Feb 15, 2021 News
Kaieteur News- The Liza Phase One environmental permit lacks requirements for comprehensive insurance for natural disasters and bears no provisions to fine ExxonMobil for flaring, as does the Payara permit. Though the Environmental Protection Agency (EPA) has the authority to bring the document in line with new standards at any given time, Vice President, Dr. Bharrat Jagdeo said during a press conference last Monday that government will not seek to impose newer standards until the document expires next year.
Additionally, despite calls for permits to be used as bargaining chips to secure better fiscal terms in Guyana’s petroleum agreement with ExxonMobil and partners for their Stabroek block operations, the Vice President made no mention of intention to do so, consistent with his previous statement that it is “wishful thinking” to use a permit to get a better deal.
“So the Liza-1 permit comes to an end in June, next year. And we’ve made it clear that once it comes to an end, the new permit will be issued consistent with the Payara conditions.” Dr. Jagdeo told reporters.
A 2020 High Court ruling by Justice Joanne Barlow had corrected an issue in the permit caused by the former David Granger administration, which had granted the permit a lifespan in excess of 20 years, with an expiration year of 2040. This was inconsistent with the law, which allowed for a maximum lifespan of five years. The Liza Phase One environmental permit is now set to expire in June, next year.
Dr. Jagdeo last Monday said that he received feedback from some commentators who thought that the Payara permit is not that different from the Liza Phase One permit, and that the Payara provisions did not sufficiently address the issue of flaring.
“That is patently false,” the Vice President said, “Absolutely false.”
He pointed to provisions in the Payara environmental permit which govern the treatment of flaring, waste management and safety audits, adding that these matters are not sufficiently addressed in the Liza Phase One permit.
Most prominent was his mention of the system of fines put in place for flaring. There are no provisions for fines for gas flaring in the Liza Phase One environmental. Notably, when asked about a provision in the Stabroek PSA which allows ExxonMobil to recover expenses incurred paying taxes, levies and other charges, Dr. Jagdeo said that government would have a dispute with the contractor if it seeks to recover fines.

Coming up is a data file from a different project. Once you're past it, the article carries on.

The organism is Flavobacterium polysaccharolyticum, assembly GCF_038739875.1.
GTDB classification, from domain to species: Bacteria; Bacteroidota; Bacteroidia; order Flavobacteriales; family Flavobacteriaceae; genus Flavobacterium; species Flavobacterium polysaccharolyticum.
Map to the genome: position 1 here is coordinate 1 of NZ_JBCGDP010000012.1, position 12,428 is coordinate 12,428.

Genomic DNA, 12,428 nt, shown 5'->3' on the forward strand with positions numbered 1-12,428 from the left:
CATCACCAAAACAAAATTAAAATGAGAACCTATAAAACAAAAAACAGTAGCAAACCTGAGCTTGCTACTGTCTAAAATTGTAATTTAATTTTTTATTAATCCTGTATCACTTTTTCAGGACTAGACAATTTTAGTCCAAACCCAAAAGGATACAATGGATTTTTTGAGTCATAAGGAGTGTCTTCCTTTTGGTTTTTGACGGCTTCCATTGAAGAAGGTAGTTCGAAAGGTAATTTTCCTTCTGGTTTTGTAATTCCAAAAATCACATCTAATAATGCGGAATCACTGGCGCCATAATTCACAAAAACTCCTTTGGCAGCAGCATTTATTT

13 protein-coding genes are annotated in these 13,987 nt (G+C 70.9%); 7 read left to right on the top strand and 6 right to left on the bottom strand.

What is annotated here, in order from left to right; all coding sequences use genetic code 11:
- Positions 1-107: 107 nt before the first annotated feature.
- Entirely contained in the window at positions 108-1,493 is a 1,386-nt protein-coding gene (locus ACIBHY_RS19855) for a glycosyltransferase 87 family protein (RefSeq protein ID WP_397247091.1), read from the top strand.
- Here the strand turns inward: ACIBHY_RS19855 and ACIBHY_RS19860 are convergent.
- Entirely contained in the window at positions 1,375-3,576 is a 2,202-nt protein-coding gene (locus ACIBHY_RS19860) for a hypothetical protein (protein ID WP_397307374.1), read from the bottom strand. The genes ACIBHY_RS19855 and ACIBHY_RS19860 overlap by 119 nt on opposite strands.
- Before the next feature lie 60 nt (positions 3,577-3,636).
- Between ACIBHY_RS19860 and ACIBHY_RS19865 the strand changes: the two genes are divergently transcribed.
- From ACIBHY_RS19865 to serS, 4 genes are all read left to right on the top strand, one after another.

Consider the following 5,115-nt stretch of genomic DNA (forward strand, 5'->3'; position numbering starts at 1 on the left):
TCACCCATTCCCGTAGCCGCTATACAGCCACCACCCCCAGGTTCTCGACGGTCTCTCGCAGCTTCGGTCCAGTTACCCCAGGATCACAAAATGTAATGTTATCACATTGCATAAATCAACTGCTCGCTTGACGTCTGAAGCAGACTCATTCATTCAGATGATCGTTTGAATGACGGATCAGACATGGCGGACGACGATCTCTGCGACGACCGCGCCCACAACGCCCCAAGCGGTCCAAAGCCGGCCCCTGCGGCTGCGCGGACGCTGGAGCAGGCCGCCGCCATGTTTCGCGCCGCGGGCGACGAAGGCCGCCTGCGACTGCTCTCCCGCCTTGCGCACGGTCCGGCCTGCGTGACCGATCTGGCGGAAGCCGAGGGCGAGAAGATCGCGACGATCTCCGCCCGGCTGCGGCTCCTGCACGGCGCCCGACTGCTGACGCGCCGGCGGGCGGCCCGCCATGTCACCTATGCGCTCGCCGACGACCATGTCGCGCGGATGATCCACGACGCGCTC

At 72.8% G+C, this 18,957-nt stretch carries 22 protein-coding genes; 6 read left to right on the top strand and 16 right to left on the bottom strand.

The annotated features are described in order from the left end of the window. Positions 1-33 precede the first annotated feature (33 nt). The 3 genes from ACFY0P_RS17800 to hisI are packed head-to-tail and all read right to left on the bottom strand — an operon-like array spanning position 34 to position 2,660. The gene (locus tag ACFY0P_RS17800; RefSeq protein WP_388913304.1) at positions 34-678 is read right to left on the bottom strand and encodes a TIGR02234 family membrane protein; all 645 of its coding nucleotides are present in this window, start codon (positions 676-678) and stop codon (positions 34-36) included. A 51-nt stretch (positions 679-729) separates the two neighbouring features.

ExxonMobil is currently flaring gas at its Liza Phase One operations. Dr. Jagdeo said he has instructed the EPA to explore options for flaring before the expiry of the permit.
When it comes to the lack of comprehensive insurance in the Liza Phase One permit, ExxonMobil’s current operations always carry a risk of disaster, such as a large oil spill. With the current insurance provision, Guyana would only be insured to a limited extent for a disaster at Liza Phase One, since ExxonMobil’s local subsidiary, Esso Exploration and Production Guyana Limited (EEPGL) is held liable, instead of the better endowed parent company.
When asked about this during the same press conference, the Vice President made no commitment to go back and fix the insurance provision in the permit immediately. He said that he believes the parent companies of each Stabroek block co-venturer would pick up the insurance bill in the case of a disaster.
Kaieteur News has shown that the law gives the EPA the power to update permits at any time, in order to keep up with new environmental standards. Section 13 of the Liza Phase One permit, which speaks to Institutional Authority, states: “The EPA reserves the right to review and amend the conditions attached to this Permit in accordance with Regulation 14 of the Environmental Protection (Authorizations) Regulations, 2000.”
Similarly, the Regulations state in Section 14 (1): “The Agency may at any time by notice in writing to the holder of the permit, cancel or suspend an environmental authorization or impose such conditions as the Agency considers appropriate in addition to or in place of the existing conditions, with effect from such date as the Agency may specify provided that the cancellation, suspension or modification shall not give rise to an additional adverse effect.”
Then in 14 (2): “The Agency may cancel, suspend or modify an environmental authorization during its currency for any of the following reasons… the Agency establishes new or revised standards…”
Also noticeable during Dr. Jagdeo’s presser conference was the absence of a commitment to use the environmental permit as leverage for better terms in the controversial Stabroek block PSA. However, this absence is consistent with previous statements he had made in response to calls to use the Payara production licence as leverage.
He made the comments during a press conference last October, in response to commentators like former Petroleum advisor to President David Granger, Dr. Jan Mangal, who had said “We need a fair contract before approving the Payara project.”
“There is a group,” Jagdeo had said, “that believes we should have held up Payara and not issue the licence, and use it as leverage to change the production [sharing] agreement. And it’s wishful thinking, frankly speaking. It’s wishful thinking that you could have done that now.”
The Vice President had said that the global energy transition to renewable energy and the economic hardship in the industry signaled by the divestment of tens of billions of dollars in assets, are reason for Guyana to count itself lucky as an investment destination for international oil companies. He had also noted that the People’s Progressive Party Civic (PPP/C) has already made it clear it will not renegotiate the deal.
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